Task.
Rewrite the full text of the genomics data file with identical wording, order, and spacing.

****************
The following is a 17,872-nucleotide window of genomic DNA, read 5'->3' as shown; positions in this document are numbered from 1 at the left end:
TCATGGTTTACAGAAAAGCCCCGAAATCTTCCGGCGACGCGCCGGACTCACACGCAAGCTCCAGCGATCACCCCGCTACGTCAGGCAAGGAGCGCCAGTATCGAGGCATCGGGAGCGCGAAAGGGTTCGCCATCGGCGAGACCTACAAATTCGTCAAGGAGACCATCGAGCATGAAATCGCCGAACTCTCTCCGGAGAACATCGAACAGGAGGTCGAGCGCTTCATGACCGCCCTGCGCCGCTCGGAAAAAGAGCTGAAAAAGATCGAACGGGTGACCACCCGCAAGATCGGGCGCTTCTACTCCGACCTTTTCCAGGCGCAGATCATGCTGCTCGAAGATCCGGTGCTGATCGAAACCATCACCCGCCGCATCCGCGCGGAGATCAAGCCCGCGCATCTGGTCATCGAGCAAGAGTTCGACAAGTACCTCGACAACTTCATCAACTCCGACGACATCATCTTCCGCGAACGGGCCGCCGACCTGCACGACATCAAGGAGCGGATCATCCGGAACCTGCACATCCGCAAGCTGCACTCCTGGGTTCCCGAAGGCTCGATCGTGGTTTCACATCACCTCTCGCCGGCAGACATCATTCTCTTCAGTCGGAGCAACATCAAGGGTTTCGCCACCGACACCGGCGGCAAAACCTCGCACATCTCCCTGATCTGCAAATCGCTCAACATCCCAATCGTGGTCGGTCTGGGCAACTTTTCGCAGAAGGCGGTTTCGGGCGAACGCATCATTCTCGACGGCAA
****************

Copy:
The following is a 17,872-nucleotide window of genomic DNA, read 5'->3' as shown; positions in this document are numbered from 1 at the left end:
TCATGGTTTACAGAAAAGCCCCGAAATCTTCCGGCGACGCGCCGGACTCACACGCAAGCTCCAGCGATCACCCCGCTACGTCAGGCAAGGAGCGCCAGTATCGAGGCATCGGGAGCGCGAAAGGGTTCGCCATCGGCGAGACCTACAAATTCGTCAAGGAGACCATCGAGCATGAAATCGCCGAACTCTCTCCGGAGAACATCGAACAGGAGGTCGAGCGCTTCATGACCGCCCTGCGCCGCTCGGAAAAAGAGCTGAAAAAGATCGAACGGGTGACCACCCGCAAGATCGGGCGCTTCTACTCCGACCTTTTCCAGGCGCAGATCATGCTGCTCGAAGATCCGGTGCTGATCGAAACCATCACCCGCCGCATCCGCGCGGAGATCAAGCCCGCGCATCTGGTCATCGAGCAAGAGTTCGACAAGTACCTCGACAACTTCATCAACTCCGACGACATCATCTTCCGCGAACGGGCCGCCGACCTGCACGACATCAAGGAGCGGATCATCCGGAACCTGCACATCCGCAAGCTGCACTCCTGGGTTCCCGAAGGCTCGATCGTGGTTTCACATCACCTCTCGCCGGCAGACATCATTCTCTTCAGTCGGAGCAACATCAAGGGTTTCGCCACCGACACCGGCGGCAAAACCTCGCACATCTCCCTGATCTGCAAATCGCTCAACATCCCAATCGTGGTCGGTCTGGGCAACTTTTCGCAGAAGGCGGTTTCGGGCGAACGCATCATTCTCGACGGCAA